Material Focus calls for retailers to comply with waste electrical regulations and take back more electricals in store

Material Focus calls for retailers to comply with waste electrical regulations and take back more electricals in store

New Material Focus research has identified that around ​​75% of UK adults would recycle their electricals at their local supermarket, electrical retailer or charity retailer if it was available to them. In response to this, Material Focus has launched a briefing paper to help retailers comply with their waste electrical take back obligations to ensure that more retailers provide in-store recycling drop off points for their customers. Making it easier for consumers to recycle their electricals by providing in-store drop-off points is key to solving the UK’s fastest growing waste stream. The research, conducted by Opinium also found that over 77% of householders would view a retailer as more environmentally responsible if they knew they offered recycling of electricals.  

In January 2021, the UK government laid out clear legal responsibilities for retailers of electricals to make it easier for their customers to recycle their electricals by taking back old unwanted electricals in store. To help retailers understand their responsibilities, and help their customers recycle, Material Focus has created a Retailer Take-back Obligations Briefing paper, which highlights that:

  • All electrical retailers are legally obliged to help their customers recycle their electricals.  Retailers must take back customers’ items for recycling that are the same type of product that has a similar function when they buy a new electrical item, regardless of brand, on a like-for-like basis principle.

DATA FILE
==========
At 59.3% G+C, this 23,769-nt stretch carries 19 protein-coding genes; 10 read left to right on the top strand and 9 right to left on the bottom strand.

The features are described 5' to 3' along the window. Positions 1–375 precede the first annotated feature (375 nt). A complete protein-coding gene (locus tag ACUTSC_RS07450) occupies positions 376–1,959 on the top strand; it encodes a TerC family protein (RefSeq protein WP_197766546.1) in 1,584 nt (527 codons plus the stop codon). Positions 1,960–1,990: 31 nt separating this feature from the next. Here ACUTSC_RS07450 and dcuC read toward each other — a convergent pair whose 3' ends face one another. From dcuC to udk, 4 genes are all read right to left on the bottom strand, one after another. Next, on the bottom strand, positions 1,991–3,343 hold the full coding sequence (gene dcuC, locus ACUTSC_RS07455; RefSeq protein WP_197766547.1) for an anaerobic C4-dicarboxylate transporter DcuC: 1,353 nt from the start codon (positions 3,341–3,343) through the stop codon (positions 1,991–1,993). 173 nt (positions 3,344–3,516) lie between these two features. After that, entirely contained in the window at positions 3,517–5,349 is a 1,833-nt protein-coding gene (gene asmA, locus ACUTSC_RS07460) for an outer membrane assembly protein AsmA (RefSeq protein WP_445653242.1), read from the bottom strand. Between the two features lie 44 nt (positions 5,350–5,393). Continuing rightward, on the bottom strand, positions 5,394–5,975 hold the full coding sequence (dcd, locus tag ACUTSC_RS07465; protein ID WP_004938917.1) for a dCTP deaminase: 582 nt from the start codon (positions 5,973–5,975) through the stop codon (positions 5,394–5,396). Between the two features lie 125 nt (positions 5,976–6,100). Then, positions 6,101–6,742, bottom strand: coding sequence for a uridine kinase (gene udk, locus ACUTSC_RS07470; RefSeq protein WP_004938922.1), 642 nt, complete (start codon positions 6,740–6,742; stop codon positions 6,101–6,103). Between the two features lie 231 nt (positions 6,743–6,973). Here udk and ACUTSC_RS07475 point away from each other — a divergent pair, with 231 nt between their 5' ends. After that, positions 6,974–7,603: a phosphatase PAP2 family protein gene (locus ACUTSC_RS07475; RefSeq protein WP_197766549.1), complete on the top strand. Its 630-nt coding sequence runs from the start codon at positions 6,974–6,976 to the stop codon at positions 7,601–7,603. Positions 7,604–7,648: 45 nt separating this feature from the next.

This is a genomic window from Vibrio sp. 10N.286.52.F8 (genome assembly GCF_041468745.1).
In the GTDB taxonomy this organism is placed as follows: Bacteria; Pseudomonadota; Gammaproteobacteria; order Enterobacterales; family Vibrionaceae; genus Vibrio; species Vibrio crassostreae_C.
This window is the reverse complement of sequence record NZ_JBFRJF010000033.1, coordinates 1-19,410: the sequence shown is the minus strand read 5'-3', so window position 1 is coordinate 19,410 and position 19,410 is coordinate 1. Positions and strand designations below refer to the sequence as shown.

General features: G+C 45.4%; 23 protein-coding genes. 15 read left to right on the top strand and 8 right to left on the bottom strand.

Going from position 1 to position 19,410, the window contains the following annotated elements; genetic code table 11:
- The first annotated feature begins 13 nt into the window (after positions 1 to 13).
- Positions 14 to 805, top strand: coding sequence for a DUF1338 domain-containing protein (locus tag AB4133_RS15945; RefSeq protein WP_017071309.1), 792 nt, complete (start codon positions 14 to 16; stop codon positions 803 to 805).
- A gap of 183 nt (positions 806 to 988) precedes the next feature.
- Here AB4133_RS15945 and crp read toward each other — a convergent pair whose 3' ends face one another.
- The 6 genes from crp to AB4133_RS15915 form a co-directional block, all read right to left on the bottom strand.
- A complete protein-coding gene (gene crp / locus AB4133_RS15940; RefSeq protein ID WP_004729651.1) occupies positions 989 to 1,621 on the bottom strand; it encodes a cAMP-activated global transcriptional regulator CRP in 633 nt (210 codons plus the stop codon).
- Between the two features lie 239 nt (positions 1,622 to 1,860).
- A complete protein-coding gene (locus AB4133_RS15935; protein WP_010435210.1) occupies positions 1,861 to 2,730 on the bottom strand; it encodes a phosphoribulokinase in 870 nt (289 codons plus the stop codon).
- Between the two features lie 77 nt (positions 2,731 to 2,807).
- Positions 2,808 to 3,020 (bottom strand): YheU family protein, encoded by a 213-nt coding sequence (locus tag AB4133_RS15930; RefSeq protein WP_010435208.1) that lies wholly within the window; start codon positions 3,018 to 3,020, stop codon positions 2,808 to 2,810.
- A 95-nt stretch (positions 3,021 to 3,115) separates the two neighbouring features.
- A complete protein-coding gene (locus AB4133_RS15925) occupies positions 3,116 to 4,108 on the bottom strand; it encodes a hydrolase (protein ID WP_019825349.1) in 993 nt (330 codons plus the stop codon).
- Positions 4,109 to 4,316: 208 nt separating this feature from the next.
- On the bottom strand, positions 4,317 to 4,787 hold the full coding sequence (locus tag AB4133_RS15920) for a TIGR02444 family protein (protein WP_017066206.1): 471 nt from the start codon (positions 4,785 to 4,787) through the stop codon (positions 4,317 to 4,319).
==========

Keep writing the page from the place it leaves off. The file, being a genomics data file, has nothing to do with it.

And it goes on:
• Retailers must clearly communicate to their customers that they provide the recycling take-back service in-store – and be able to prove that. 
  • Retailers should use Material Focus’s communications toolkit created in collaboration with OPSS and the Department for Business and Trade to help ensure consistency across all consumer communications relating to retailer take-back. In the toolkit retailers will find key editable communication materials that they can adapt to their own retailer branding.
  • Encouraging best practice – some retailers are now going beyond the regulations and taking back in-store electricals for recycling even if the customer isn’t buying a new item. This is similar to other European countries. 
  • Retailers that fail to comply with the WEEE regulations can be prosecuted and fined up to £5,000 at a magistrates’ court or get an unlimited fine from a Crown Court. 

Scott Butler, Executive Director of Material Focus said, “Recycling electricals needs to be made much easier. Retailers can become a key part of the solution by adding drop-off or collection points in-store and actively telling their customers that they can do this. Our research has shown that 81% of householders say they would use retailer drop off points if they were available as it would make it easier for them to recycle their electricals. A handful of retailers are starting to comply with the regulations and also going beyond the minimum requirements by allowing their customers to recycle without the need for buying a new product, such as Curry’s, John Lewis and B&Q. However, more retailers could do this, or they could at least tell their customers that they can take back their old products for recycling if they buy a replacement one:”

The UK Government is exploring new, strengthened take-back obligations on all retailers, including internet sellers.  Retailers across Europe are already mandated to take back all electricals in-store. 

Contact Nick Birch, Brand Partnerships Manager at Material Focus at [email protected] to discuss working together to make it easier for the UK public to recycle all of their electricals.

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